In 1987, Dr. Francine Shapiro developed a powerful method of psychotherapy called Eye Movement Desensitization and Reprocessing (EMDR). Since that time, EMDR has helped an estimated 2 million people of all ages to recover from trauma and experience relief from many types of psychological distress. Although EMDR was originally developed for the treatment of trauma, is has also been found to be effective in the treatment of:

  • attachment related childhood issues
  • phobias
  • panic attacks
  • complicated grief
  • disturbing memories
  • stress and anxiety reduction
  • performance anxiety
  • … and more

How Does EMDR Work?

When a person experiences a very upsetting event, or trauma, their brain has great difficulty processing information. Later on, after the upsetting event, memories, emotions and sensory experiences from that event may feel neurologically and emotionally “stuck” within a person. The moment is remembered vividly and remembering may feel similar to going through the experience for the first time. Individuals may find themselves returning to those memories repeatedly, even though they would rather forget them. They may also overreact to situations that remind them of the original event in some way, however minimal.

Although it is unclear how any psychotherapy method affects the brain, EMDR seems to impact the way in which the brain processes painful, frightening, and traumatic memories. It harnesses the brain’s natural ability to heal, helps to desensitize individuals to trauma and other difficult experiences, and to associate positive beliefs about themselves; for example, “I am a worthwhile person.” When a memory has been successfully cleared, you still remember the event, but it is less upsetting.

What Is An EMDR Session Like?

EMDR uses horizontal eye movements, similar to what occurs naturally during dreaming, or REM (rapid eye movement) sleep. This horizontal movement is thought to cause the alternating bilateral stimulation of the brain that facilitates the healing process. Other forms of bilateral stimulation can also be used, include alternating hand tapping or alternating tones heard through a headset.

The client recalls an upsetting issue or event, the feelings associated with the event, and a negative belief about the self. A set (or round) of bilateral stimulation is introduced. The sets of bilateral stimulation may last from 24 seconds to several minutes, depending on the client’s response. After the completion of each set, the client is asked to take a deep breath, let it go and notice what comes to awareness. After attending to what comes to mind spontaneously, and giving a short description, another set of bilateral stimulation is applied. Sets of eye movements or bilateral tapping, continues until the memory or issue is less disturbing. When the processing of an event is complete, and the client feels no disturbance, sets of bilateral stimulation are used to integrate a positive belief about the self, regarding the incident or issue.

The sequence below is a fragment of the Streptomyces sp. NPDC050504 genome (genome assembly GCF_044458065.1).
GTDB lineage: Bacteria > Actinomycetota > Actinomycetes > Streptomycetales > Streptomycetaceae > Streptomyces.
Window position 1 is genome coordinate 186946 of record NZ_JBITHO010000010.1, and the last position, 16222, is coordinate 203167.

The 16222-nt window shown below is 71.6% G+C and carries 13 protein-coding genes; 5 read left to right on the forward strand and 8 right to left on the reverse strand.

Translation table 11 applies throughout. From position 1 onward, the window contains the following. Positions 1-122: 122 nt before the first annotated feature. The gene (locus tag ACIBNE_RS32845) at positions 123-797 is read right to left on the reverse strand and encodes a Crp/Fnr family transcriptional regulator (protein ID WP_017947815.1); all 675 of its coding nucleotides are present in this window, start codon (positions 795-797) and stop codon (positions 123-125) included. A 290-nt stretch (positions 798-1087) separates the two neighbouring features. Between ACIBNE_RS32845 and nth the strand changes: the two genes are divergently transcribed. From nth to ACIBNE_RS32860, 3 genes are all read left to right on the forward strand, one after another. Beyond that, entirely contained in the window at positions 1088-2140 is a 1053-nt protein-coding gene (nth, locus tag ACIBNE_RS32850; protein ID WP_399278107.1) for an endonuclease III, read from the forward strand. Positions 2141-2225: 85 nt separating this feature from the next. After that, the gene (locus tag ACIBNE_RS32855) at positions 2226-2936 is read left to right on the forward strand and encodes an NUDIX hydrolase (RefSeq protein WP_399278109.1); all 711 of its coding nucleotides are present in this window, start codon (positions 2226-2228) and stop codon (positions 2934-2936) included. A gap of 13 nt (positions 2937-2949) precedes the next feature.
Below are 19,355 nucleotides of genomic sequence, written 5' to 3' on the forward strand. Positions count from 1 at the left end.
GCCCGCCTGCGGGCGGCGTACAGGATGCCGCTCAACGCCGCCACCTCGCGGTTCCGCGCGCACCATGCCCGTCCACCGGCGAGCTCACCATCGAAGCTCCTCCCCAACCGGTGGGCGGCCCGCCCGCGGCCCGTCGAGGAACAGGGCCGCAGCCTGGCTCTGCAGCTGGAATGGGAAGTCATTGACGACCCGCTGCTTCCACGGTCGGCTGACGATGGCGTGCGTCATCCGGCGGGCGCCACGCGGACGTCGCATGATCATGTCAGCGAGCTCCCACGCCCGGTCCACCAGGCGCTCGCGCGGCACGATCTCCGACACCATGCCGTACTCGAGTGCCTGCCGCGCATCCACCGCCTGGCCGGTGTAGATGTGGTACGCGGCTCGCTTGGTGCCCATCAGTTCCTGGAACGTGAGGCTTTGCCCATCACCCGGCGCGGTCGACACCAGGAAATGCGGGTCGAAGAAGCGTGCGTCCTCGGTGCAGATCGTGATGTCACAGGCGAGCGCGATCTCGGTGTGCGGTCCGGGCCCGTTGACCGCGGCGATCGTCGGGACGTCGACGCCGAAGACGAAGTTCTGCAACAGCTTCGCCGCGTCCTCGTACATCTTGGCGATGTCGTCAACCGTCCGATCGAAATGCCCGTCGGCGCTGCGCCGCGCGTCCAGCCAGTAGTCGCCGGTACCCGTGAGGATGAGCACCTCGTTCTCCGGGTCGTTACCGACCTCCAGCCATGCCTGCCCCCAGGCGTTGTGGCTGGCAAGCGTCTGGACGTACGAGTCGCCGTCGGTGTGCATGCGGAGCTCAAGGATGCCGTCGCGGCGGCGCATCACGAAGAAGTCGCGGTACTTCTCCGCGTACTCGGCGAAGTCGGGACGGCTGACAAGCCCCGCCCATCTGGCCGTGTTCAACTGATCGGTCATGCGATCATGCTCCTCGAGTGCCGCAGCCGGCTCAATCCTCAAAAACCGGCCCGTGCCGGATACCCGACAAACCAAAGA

When the desensitization phase is complete, the client is once again asked to bring the original incident to awareness and scan the body for any residual tension, etc. If disturbing sensations are noticed, sets of bilateral stimulation are applied until the sensation subsides and a positive feeling or emotion is experienced.

An EMDR session will often end with the visualization of a pre-determined comfortable place that the client has chosen. The comfortable place protocol eases the transition between EMDR processing and session closure. The comfortable place visualization is accompanied by short sets of bilateral stimulation that enhance feelings of safety and calm. Several sets are applied until the client is feeling relaxed and peaceful.

How Do I Know If EMDR Is Right For Me?

One or more sessions are needed for the therapist to understand the nature of the issues, take a client history and assess whether EMDR would be an appropriate treatment. The decision to pursue EMDR is a collaborative process between the therapist and client. The therapist can also discuss EMDR, trauma or other issues more fully and answer questions about how EMDR can be used as a treatment method. Once the therapist and client have both agreed that EMDR is appropriate for a problem, decisions can be made about when to begin EMDR within the therapy format.

Several criteria are used when assessing readiness for EMDR treatment. EMDR treatment can only begin when a client,

  • is committed to treatment
  • has a basic level of emotional and physical safety and stability
  • is free from self-harming behavior
  • has some form of consistent support system outside of therapy
  • is able to tolerate relatively high levels of emotion
  • is able to use guided visualization for safety, protection and nurturing.

How Long Does An EMDR Session Take?

Typical EMDR sessions last from 60 to 90 minutes. Single event traumas, such as a car accident, may require a minimal number of sessions. Long-term trauma and multiple traumatic events require a longer time commitment and an extensive focus on strengths, resources and coping skills. Childhood attachment issues can be treated with EMDR as well. An example of this issue might be an adult who was neglected by unavailable parents, and as a result currently struggles to connect with others, and suffers from feelings of unworthiness and anxiety. This type of EMDR treatment also requires a longer time commitment and a focus on strengths. The type of problem, life circumstances, and the amount of previous trauma will determine how many treatment sessions are necessary and when EMDR should be applied. EMDR may be used within a standard therapy format, as an adjunctive with a separate therapist, or as a treatment all by itself.